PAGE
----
It's the kind of story we're programmed to love and report: Man wins Lamborghini Murcielago, man drives Lamborghini, man wrecks Lamborghini six hours later. You'd think he'd be heartbroken, right? He's taking it well. Maybe it's because wrecking the Lamborghini was the best thing that could have happened to him. Could he even have crashed it intentionally?
UPDATE! David Dopp tried to get Jay Leno to buy the Lamborghini Gallardo before he crashed it.
By all accounts, David Dopp is a mild-mannered Frito-Lay truck driver from Santaquin, Utah. Exactly the kind of "Joe Schmo" that gas station operator Maverik hoped would win a $350K Lamborghini Murcielago in their "Joe Schmo to Lamborghini" contest. And win it he did.
This Saturday he collected the car and went for a little drive. A fast drive. According to his Facbeook page he'd been stopped by the cops almost immediately.
Then, six hours later, he was driving down South Ridge Farms Road when he spun the car out of control and wrecked it, causing severe damage to the Murcielago.
"We came around that corner and just started spinning," Dopp told InSantaquin.com.
Not totally surprising. He was reportedly barreling down a 35 mph section of icy road at 40-50 MPH. He'd just started driving the car and was unfamiliar with it.
Keep in mind that he is a professional driver.
Dopp, a truck driver for Frito-Lay, is no stranger to the road. "I'm a pretty good driver," he said in a phone interview today. "I drive for a living."
A Lamborghini isn't maybe the ideal choice for driving around in winter, but Murcielagos are AWD and popular winter supercars (at least when equipped with the proper tires).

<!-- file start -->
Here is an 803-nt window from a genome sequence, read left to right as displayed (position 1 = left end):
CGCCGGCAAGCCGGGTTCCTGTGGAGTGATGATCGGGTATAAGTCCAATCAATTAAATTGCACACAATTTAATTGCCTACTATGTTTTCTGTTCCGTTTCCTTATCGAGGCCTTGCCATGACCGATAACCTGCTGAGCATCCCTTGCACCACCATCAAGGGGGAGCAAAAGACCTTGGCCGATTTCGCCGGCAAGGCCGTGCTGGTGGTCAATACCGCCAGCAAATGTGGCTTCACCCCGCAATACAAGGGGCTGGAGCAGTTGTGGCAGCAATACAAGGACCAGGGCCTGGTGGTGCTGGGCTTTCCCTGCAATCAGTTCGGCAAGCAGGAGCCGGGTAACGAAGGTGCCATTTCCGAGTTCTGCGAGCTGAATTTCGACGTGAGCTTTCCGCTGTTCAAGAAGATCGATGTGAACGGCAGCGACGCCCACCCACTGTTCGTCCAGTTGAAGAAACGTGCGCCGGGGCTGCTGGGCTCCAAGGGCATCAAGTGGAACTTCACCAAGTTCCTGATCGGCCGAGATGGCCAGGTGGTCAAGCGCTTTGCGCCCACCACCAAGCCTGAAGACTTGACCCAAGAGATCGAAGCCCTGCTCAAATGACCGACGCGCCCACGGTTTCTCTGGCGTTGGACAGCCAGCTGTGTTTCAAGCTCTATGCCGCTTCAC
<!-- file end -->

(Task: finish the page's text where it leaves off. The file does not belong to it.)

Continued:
Dopp then informed his friends on Facebook that it was true, he did wreck the car, but he was OK and not to worry because "we have insurance and "no one was hurt."
Despite the unfortunate crash, Dopp has appeared to be reacting with surprising good cheer.
Perhaps because it's not such a bad thing that it crashed. According to a Jalopnik tipster and acquaintance of the car's owner, Dopp had to put up his house for collateral just to take possession of the car and get insurance for it. Our tipster tells us he's "hoping it is totaled because if so, he'll get the full 300K for it. If not, it gets repaired an[d] he loses 100K to a wrecked title."
According to this same tipster, he was going to sell the car anyways because the taxes on the vehicle were going to be too high, possibly over $100,000. And sure enough, the terms of the contest (PDF) show he is responsible for other costs associated with the vehicle.
Terms and Conditions:
Winner is responsible for title, license, registration, dealer preparation costs, auto insurance and other fees and taxes associated with the Grand Prize.
Each winner is solely responsible for reporting and paying any and all applicable taxes, registration or other expenses related to transfer of the Prize to the winner and paying any expenses associated with any Prize that are not specifically provided for in the official rules
A similar issue arose when Oprah gave brand-new Pontiacs to 276 of her guests seven years ago. A few of them discovered they'd have to pay $7,000 in taxes or give up the car.
If he keeps the car he's likely on the hook for more taxes than he probably makes in a year. If he totals it he might get full value for the car, giving him a reason to do so. But, if crashes the car and it's repairable he might have actually screwed himself over by devaluing the car, which means when he sells it he'll get significantly less money for it.
Whatever the real reason for the crash — and we may never know — it illustrates why giving "Joe Schmo" a Lamborghini isn't always the greatest idea.